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A quick demo of an advanced version Get-History cmdlet, which uses Out-GridView cmdlet that pop-up a GUI to select and executes multiple Get-History Command line items

A better Get-History in PowerShell - YouTube

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Creating an HTTP triggered server less REST API using PowerShell hosted on Azure Functions to fetch top subreddit posts from Reddit.com posts

Serverless API using PowerShell in Azure Functions - YouTube

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Optical Character Recognition in Azure Cloud Shell

This post is in continuation of my previous blog post where I introduced PowerShell Module for Azure Cognitive Services, but today we are covering Optical Character Recognition in Azure Cloud Shell

This module is a PowerShell wrapper around Microsoft Azure Cognitive Services REST API’s, to bring the power of Machine Learning to your console and applications.

Full Project is open sourced and hosted on GitHub and is also downloadable from PowerShell gallery

The following video demonstrates the below-mentioned steps, just copy paste this code into your Azure Cloud shell and see the magic


Optical Char Recognition from Setup to Execution in Azure Cloud Shell under 2 mins - YouTube

I’m excited to see how this project will evolve in the future, let me know if you have any feedbacks.

On this note, please stay tuned for future posts … signing off…

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Introduction to “PowerShell Module for Azure Cognitive Services”

PowerShell wrapper around Microsoft Azure Cognitive Services REST API’s, to bring the power of Machine Learning to your console and applications.

Microsoft Cognitive Services offer machine learning/Artificial intelligent models to be accessed through REST API’s to give Human-like cognition abilities to your applications.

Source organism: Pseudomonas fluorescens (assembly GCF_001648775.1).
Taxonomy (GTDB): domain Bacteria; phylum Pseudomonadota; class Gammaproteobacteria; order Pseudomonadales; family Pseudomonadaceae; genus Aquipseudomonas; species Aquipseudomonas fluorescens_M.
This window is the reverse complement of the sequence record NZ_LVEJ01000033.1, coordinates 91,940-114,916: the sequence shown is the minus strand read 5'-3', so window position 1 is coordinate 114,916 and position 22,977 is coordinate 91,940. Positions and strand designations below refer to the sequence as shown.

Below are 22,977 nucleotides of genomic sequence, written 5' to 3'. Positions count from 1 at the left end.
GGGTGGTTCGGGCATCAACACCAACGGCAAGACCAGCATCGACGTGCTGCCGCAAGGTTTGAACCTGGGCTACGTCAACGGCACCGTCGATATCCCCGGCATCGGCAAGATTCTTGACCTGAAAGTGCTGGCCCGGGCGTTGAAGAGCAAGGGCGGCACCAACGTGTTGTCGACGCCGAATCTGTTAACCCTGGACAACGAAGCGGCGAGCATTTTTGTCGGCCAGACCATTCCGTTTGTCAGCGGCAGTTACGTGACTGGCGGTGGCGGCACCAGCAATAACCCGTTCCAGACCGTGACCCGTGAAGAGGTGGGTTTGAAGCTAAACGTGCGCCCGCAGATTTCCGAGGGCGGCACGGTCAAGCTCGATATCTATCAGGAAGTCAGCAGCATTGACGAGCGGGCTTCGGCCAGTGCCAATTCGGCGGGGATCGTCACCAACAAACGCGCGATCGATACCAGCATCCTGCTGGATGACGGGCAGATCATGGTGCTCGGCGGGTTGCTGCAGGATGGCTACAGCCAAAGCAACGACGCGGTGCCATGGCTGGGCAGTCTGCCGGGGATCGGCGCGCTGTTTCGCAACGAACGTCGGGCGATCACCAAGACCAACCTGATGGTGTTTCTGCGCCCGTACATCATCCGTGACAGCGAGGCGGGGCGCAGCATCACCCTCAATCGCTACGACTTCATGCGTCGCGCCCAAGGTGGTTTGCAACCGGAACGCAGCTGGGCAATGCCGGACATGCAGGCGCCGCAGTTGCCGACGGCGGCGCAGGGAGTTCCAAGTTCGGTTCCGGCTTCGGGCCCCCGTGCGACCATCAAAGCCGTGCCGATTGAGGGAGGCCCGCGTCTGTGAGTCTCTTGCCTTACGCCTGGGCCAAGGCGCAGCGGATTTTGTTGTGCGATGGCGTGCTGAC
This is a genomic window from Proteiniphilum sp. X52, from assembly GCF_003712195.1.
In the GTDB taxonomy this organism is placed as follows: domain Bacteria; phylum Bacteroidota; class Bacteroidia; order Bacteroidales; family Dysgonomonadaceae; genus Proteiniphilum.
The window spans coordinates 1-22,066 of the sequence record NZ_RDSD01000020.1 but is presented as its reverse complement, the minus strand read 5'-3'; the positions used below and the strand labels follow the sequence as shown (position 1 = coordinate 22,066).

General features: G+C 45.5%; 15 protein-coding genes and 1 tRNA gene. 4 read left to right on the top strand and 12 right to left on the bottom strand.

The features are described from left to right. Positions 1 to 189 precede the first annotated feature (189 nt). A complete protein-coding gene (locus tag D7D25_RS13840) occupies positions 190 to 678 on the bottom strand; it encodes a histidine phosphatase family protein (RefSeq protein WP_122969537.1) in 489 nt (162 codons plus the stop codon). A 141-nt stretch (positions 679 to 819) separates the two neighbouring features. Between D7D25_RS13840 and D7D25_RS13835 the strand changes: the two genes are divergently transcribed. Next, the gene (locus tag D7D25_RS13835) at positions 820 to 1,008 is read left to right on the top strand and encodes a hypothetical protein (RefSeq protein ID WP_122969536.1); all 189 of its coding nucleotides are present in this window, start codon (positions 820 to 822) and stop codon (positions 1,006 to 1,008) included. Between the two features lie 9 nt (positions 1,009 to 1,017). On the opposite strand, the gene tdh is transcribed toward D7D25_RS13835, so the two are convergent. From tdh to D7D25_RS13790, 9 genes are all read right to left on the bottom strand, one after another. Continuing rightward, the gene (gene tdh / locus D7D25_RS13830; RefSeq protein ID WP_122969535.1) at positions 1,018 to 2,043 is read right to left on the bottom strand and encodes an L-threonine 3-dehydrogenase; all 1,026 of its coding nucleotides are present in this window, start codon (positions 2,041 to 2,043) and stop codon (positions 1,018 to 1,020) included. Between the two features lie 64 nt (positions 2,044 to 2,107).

Following are the cmdlets that are included in this module.

  • ConvertTo-Thumbnail – Converts an image to a smaller image or Thumbnail
  • Get-Face – Identify face & facial feature and ability to detect age, gender, emotion.
  • Get-ImageAnalysis – Analyze image and return color, tones, image type and metadata
  • Get-ImageDescription – Describes image with tags and captions
  • Get-ImageTag – Tag image and convert to hashtags
  • Get-Imagetext – Optical character recognition abilities to convert text in the image to plain text
  • Get-KeyPhrase – Identifies key phrases in a string
  • Get-Sentiment – Return sentiment scores for a respective string 1 being the positive and 0 being negative
  • Search-Entity – Search Entities like celebrities on Bing and return the results
  • Search-Web – Ability to search the internet for a query, web pages, URL, snippets are returned as a result
  • Test-AdultRacyContent – Moderates content for any Adult or Racy and return results if the manual review is required.
  • Trace-Language – Detects language used in a string and returns language code.

Github Repository: 

https://github.com/PrateekKumarSingh/PSCognitiveService


PowerShell Gallery:   Module in action: 

PowerShell Module for Azure Cognitive Services | RidiCurious.com - YouTube

Samples:

The project is still in a very premature phase and since I’m actively involved in the development gradually, more cmdlets for Speech, LUIS (Language Understanding Intelligent Service), custom Image and video search will be introduced.